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REDSTDNE

Worki11g as part of
Arrny's Ordnance team,
Thiokol"s Bedstone Didsion condiicts research ·
·iuto propellant formulati011 and solid pro-

pellant motor development. E:rperiences-gained in the labs. through develop­
ing prototype engines, and at firing bays c-ontinuous sfru·e 1949-liave resulted
i11 many significant breakthro11ghs . . . providing a steady increase in size,
tltrnst and perfonnance of solid rocket rnotors.

LDNGHDRN

Motors for the Lacrosse and for the de­
velopmental Sergeant and Pershing missiles,
and for other major systems-all boasting

RELJABILITYin depth, fiom research

In close cooperation with the Army and prirne rontrartors ... Thiokol designs,
develops and prodrn·es propulsion systems in wide variety to meet the rnost
stringent military requirements. The associations are distinguished by a series
of major breakthroughs in propulsion engineering - beginning with srnall
rocket motors for tactical field use and carrying through to massive vowcr­
plants for anti-missile and satellite application. All haYe rhecked out in static
firings and flight tests with virtually 100% reliability. All have contrihuted
mightily to advancing the total state of the art. Additional capabilities for
Army's advanced thinking are provided by other Thiokol Divisions. Utah, for

Remaking Education

remar/.;ably high rel,iabil·i ty scores-move into smooth mass production at
Longhorn. lncorpo·rat-ing most ad11anced methods of manufacture and quality
control, LoniJhorn'::; total prodw·ti1Je capncity has y et to be chnlleng(1cl. Other
Thiokol Divisions provide additional scientific and production capabilities.

through productlon

continued

algebra on machines last year were retested in February,
they answered correctly 90 per cent of the questions they
had answered the preceding June. What's crucial in the use
of teaching machines, of cöurse, is not the machi:ne itself but
the way the material is organized for presentation. At the
Collegiate School in New York, for example, teachers are
using the machine "programs" without the machines.
The most important technological device of all is the printing press. "I think the biggest revolution in education will
come from better use of books," says Dean Chase of Chicago,
"not from television and teaching machines. We've never
really taken advantage of the printing press." A growing
number of educators share Chase's conviction that U.S.
schools have not given students enough responsibility for
their own education; the emphasis, Chase holds, should be on
learning rather than teaching, with the latter used less to
impart knowledge directly than to stimulate and direct
learning. In the model school, as Chase sees it, the library
would be the focal point, and students would devote a substantial part of t he day to independent study.
There is a good deal of faddism, to be sure, behind t he
current experimentation with new techniques of teaching and
school organization, and a certain amount of disillusionment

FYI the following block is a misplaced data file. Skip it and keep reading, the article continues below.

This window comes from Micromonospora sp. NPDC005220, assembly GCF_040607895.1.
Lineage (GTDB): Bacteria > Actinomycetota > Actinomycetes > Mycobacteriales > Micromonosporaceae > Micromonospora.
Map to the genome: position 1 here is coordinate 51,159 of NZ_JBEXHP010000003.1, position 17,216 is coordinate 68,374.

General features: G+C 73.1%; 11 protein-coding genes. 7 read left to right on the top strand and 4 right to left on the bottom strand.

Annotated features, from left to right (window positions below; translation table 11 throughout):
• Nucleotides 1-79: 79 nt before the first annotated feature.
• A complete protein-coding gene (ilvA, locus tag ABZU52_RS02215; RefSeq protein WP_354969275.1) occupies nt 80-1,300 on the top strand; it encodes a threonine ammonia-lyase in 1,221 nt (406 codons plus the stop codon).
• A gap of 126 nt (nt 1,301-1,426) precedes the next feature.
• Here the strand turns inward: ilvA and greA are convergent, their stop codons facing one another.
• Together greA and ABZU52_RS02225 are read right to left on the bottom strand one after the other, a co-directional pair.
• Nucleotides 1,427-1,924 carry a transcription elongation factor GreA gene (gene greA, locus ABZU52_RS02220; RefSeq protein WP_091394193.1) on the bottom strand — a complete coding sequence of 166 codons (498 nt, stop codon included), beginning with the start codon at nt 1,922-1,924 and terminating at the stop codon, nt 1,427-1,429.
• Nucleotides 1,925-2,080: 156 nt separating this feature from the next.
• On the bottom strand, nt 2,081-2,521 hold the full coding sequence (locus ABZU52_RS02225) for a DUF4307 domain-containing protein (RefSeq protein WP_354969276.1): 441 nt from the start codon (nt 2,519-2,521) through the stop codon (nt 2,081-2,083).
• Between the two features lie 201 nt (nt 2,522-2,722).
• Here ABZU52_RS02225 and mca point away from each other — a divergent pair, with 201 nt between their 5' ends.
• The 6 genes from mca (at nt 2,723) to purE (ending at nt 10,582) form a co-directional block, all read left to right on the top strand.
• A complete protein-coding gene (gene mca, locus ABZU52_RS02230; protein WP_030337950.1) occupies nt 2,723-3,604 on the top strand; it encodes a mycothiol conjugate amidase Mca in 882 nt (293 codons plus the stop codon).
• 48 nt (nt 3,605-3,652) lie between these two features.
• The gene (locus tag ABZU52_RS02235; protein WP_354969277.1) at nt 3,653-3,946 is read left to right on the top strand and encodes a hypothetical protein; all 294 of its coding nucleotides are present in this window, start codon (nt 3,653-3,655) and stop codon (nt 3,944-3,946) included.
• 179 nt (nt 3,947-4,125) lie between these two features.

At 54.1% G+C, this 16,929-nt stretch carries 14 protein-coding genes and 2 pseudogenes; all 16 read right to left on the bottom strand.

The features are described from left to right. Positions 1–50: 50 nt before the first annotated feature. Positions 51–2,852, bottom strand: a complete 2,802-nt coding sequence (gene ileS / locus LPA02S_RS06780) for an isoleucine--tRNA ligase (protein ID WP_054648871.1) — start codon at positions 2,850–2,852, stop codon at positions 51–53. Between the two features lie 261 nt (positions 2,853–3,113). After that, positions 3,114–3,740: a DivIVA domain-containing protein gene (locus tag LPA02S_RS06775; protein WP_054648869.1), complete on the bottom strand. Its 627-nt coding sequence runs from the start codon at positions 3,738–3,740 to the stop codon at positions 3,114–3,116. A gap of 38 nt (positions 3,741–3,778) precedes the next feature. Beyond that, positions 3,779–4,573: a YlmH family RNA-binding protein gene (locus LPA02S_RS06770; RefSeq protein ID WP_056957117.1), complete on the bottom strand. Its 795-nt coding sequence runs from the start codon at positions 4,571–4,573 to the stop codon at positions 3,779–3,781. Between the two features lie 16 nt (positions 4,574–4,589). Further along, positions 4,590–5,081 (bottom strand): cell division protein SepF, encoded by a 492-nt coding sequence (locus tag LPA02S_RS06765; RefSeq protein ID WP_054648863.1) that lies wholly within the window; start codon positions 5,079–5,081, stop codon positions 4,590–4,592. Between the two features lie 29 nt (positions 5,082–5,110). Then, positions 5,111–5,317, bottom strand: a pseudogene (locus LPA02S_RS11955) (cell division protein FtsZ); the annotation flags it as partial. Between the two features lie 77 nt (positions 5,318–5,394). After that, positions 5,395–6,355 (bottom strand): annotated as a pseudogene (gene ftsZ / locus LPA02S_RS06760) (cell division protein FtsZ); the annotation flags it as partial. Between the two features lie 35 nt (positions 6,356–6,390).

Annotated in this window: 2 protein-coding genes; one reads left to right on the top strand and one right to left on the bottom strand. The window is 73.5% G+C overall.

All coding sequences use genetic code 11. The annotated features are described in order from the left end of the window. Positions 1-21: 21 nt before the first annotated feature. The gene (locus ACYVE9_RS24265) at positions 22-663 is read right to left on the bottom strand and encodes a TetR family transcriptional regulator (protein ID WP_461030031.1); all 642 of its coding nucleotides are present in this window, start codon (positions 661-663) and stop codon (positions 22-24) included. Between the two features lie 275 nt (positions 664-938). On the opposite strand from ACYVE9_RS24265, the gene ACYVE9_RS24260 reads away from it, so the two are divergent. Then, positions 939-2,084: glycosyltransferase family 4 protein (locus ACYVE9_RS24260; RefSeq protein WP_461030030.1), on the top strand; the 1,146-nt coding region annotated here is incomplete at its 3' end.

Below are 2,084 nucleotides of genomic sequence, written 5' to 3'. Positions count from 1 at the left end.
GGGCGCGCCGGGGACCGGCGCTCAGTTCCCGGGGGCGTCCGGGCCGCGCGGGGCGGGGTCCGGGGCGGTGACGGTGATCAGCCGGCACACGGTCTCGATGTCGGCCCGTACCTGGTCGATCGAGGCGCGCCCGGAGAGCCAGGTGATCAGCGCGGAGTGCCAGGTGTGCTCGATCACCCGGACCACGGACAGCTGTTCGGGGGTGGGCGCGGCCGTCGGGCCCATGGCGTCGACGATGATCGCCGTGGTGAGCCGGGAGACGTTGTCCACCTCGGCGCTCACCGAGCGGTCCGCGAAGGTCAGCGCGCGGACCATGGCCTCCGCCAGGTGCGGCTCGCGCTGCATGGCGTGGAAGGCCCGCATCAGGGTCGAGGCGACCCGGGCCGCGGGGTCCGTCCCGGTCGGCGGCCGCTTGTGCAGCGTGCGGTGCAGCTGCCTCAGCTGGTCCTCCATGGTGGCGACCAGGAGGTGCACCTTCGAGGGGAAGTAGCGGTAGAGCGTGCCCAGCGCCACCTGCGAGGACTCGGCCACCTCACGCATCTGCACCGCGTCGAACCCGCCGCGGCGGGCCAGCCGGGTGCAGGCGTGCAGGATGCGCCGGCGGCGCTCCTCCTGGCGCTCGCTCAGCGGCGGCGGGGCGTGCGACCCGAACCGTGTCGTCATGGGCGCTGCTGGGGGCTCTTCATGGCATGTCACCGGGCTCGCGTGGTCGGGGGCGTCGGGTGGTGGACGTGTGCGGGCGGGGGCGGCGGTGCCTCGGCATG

among school-board members and parents may result when
panaceas turn out to be only partial eures. The faddism,
however,·does not result from mere restlessness. Almost anyt hing going on in t he schools today either proceeds from or
contributes to a reemphasis on the intellectual aims of education. And in their search for new ways t o transmit knowledge,
the schools are once again learning that there must be something to transmit. The principal payoff of the team-teaching
experiment in Lexingt on, for example, has been to demon. strate t he need for a thorough overhaul of t he elementary curriculum. When t he teaching teams met to discuss what they
were teaching and why- the first time this had ever been
done- they discovered that the curriculum was a mishmash
of unrelated and frequentlyirrelevant detail. Andin Washington County, Maryland, preparation of math and science programs for use over
closed-circuit TV network revealed
t hat t he old curriculum had been inordinately repetitious. As
a result, School Superintendent William Brish eliminated the
old eighth-grade math course, thereby starting the highschool sequence a year earlier, and he dropped the ninthgrade "general science" course, moving biology up a year
and adding advanced courses in physics and chemistry.

a

The uphill pursuit

large engine production-RMD, for sophisticated liquid systems - and Elkton, for diversified special motors.
Through fluid programming of assignments, and strategic
enlargement of faeilities for research, development and production, Thiokol
maintains a live
capahility to meet
any future pro'
CORPORATION, Bristol, Pennsylvanla
pulsion
challenge. THIOKOL CHEMICAL
Rocket Operations Center: Ogden, Utah

1THIOKOL 1

Alt hough evidence appears on every side of a great tide of
change t hat can carry t he schools to a new standard of excellence, there is no assurance that this movement will succeed. Students, parents, teachers, administrators, school
boards, and taxpayers will have t o make millions of right
decisions on the road t o excellence, which is always uphill.
There will be resistance from parents who prefer t he easy
way and from educators reluctant to try any new way. It's
never easy for any group to abandon ideas and practices of
long standing, and educators are perhaps more hidebound
t han most where t heir own work is concerned. But t his nat ion will be unable t o hold its own in t he hard and exciting
years ahead unless t he great change now beginning in public
education comes to fruition. Community leaders t hroughout
the U.S. have no graver responsibility and no more inspiring opportunity than to lend a hand in the remaking of
American education.
END

FORTUN E Ap,il 1961

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